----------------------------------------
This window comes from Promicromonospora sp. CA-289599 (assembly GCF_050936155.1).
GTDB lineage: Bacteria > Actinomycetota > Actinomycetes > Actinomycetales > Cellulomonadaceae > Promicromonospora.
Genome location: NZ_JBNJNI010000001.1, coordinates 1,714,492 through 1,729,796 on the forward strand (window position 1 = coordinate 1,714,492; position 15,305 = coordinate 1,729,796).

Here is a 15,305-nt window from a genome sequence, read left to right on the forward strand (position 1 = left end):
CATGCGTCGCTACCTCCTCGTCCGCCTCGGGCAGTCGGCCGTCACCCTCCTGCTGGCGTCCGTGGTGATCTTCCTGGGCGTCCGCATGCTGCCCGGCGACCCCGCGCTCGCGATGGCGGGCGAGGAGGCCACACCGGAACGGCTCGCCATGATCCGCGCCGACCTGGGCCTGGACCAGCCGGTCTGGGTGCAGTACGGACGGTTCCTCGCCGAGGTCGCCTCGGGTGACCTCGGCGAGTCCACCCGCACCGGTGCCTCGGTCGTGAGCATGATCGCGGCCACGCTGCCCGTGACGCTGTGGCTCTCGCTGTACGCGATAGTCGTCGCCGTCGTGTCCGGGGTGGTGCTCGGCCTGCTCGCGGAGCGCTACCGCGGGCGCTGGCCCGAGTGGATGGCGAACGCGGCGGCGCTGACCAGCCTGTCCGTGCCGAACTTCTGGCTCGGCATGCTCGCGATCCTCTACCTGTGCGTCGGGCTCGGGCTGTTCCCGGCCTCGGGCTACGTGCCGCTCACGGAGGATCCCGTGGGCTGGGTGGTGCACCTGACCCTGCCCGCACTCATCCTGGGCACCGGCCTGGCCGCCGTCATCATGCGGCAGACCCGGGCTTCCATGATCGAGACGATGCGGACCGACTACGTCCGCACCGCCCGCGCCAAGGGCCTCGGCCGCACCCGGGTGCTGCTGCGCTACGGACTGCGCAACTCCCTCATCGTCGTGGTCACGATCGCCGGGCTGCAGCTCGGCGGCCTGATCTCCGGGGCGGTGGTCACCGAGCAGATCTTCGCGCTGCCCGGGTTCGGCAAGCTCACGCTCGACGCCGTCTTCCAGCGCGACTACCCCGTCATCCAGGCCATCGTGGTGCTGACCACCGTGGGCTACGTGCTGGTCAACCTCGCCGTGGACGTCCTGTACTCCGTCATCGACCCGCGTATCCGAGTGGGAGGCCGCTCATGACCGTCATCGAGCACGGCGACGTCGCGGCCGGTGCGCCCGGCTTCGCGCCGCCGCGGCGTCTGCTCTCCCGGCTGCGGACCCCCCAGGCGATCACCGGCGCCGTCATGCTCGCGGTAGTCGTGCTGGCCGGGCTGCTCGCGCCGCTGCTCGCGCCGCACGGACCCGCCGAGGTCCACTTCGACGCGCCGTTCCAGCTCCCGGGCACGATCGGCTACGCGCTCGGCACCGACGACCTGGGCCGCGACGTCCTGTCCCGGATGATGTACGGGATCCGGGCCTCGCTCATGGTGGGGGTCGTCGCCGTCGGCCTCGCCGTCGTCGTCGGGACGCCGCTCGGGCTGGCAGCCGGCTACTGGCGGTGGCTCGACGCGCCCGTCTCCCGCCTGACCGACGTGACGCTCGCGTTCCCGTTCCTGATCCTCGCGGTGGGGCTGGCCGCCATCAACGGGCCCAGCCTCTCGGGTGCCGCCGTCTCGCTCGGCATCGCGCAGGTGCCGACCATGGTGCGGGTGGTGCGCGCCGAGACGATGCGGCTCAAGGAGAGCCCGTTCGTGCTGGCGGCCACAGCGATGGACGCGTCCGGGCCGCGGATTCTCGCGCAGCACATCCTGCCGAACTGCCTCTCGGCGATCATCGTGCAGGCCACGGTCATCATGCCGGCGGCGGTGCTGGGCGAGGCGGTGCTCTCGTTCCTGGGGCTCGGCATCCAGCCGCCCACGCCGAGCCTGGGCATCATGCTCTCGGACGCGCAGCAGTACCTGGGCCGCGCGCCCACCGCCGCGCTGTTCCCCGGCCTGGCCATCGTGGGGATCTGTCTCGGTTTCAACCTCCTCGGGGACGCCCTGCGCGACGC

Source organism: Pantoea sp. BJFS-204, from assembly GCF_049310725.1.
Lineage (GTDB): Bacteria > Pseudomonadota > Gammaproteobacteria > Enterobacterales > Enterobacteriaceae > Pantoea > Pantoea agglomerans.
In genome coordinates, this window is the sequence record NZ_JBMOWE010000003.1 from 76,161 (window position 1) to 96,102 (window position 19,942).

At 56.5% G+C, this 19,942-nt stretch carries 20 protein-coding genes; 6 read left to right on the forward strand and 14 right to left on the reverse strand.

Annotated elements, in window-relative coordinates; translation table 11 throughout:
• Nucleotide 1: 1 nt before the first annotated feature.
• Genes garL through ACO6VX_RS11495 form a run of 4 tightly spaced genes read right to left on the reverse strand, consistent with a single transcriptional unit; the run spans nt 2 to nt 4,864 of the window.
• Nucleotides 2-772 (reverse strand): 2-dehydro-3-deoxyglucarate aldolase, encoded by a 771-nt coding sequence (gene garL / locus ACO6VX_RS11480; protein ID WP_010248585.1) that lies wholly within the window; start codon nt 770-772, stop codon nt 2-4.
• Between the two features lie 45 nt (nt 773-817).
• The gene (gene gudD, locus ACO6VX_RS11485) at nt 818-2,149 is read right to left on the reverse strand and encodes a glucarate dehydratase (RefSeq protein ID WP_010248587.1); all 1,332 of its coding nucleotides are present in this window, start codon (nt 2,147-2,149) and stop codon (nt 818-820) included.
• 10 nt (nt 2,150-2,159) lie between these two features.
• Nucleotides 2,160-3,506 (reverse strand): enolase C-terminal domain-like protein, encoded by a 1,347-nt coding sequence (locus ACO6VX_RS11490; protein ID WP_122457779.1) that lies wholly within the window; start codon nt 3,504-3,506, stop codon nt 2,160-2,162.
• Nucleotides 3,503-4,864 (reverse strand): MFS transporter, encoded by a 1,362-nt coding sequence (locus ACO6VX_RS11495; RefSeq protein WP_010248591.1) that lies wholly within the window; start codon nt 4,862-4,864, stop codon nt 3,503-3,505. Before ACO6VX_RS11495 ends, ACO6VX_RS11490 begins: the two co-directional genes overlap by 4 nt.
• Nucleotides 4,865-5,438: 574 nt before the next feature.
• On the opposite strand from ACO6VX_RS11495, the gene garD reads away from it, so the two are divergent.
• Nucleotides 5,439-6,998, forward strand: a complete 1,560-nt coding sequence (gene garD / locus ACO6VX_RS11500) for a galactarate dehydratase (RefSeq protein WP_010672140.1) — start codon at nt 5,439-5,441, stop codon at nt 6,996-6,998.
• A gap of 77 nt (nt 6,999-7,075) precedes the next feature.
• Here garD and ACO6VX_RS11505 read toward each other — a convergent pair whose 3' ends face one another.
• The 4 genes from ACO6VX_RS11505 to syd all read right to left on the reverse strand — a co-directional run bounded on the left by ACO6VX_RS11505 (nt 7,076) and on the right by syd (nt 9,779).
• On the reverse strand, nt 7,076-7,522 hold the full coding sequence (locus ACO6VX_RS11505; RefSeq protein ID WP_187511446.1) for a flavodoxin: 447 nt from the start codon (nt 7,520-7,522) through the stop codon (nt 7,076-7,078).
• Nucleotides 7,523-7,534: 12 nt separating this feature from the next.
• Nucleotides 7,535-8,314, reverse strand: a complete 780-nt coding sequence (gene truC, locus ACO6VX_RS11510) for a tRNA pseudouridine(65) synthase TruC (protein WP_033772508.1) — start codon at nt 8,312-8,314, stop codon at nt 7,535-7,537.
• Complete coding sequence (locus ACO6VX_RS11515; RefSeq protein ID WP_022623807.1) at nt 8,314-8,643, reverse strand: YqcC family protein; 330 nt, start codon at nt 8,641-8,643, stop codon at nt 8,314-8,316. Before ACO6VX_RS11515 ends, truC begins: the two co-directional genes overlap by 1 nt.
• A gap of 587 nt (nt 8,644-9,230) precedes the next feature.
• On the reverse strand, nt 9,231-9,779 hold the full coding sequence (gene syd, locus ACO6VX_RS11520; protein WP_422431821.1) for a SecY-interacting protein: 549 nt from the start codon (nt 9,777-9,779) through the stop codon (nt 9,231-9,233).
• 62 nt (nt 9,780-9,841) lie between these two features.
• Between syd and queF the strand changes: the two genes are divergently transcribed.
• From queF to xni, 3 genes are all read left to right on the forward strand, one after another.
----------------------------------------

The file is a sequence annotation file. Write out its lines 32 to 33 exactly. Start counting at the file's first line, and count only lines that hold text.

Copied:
• Between syd and queF the strand changes: the two genes are divergently transcribed.
• From queF to xni, 3 genes are all read left to right on the forward strand, one after another.